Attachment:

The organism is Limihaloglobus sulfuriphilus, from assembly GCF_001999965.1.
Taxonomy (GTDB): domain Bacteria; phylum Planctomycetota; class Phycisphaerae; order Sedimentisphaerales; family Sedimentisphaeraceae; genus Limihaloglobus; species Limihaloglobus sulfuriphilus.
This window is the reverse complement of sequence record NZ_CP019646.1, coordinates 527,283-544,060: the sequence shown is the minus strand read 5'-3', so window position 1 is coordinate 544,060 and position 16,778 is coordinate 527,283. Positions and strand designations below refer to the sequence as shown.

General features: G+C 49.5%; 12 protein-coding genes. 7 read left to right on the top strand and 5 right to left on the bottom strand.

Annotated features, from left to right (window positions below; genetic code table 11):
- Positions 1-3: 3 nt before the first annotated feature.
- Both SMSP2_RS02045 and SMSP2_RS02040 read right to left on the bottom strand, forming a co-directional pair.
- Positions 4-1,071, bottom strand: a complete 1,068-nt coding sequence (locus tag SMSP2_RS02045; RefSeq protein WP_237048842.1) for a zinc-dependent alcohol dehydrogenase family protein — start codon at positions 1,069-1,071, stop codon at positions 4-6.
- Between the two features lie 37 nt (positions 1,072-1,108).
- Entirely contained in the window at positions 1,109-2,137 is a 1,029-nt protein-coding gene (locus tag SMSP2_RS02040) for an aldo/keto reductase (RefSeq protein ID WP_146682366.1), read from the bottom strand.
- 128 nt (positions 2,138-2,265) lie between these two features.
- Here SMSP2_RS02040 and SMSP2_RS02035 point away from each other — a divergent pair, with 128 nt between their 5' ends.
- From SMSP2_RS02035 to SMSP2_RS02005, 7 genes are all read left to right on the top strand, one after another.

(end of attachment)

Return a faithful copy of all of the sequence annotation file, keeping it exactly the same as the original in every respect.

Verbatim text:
The organism is Limihaloglobus sulfuriphilus, from assembly GCF_001999965.1.
Taxonomy (GTDB): domain Bacteria; phylum Planctomycetota; class Phycisphaerae; order Sedimentisphaerales; family Sedimentisphaeraceae; genus Limihaloglobus; species Limihaloglobus sulfuriphilus.
This window is the reverse complement of sequence record NZ_CP019646.1, coordinates 527,283-544,060: the sequence shown is the minus strand read 5'-3', so window position 1 is coordinate 544,060 and position 16,778 is coordinate 527,283. Positions and strand designations below refer to the sequence as shown.

General features: G+C 49.5%; 12 protein-coding genes. 7 read left to right on the top strand and 5 right to left on the bottom strand.

Annotated features, from left to right (window positions below; genetic code table 11):
- Positions 1-3: 3 nt before the first annotated feature.
- Both SMSP2_RS02045 and SMSP2_RS02040 read right to left on the bottom strand, forming a co-directional pair.
- Positions 4-1,071, bottom strand: a complete 1,068-nt coding sequence (locus tag SMSP2_RS02045; RefSeq protein WP_237048842.1) for a zinc-dependent alcohol dehydrogenase family protein — start codon at positions 1,069-1,071, stop codon at positions 4-6.
- Between the two features lie 37 nt (positions 1,072-1,108).
- Entirely contained in the window at positions 1,109-2,137 is a 1,029-nt protein-coding gene (locus tag SMSP2_RS02040) for an aldo/keto reductase (RefSeq protein ID WP_146682366.1), read from the bottom strand.
- 128 nt (positions 2,138-2,265) lie between these two features.
- Here SMSP2_RS02040 and SMSP2_RS02035 point away from each other — a divergent pair, with 128 nt between their 5' ends.
- From SMSP2_RS02035 to SMSP2_RS02005, 7 genes are all read left to right on the top strand, one after another.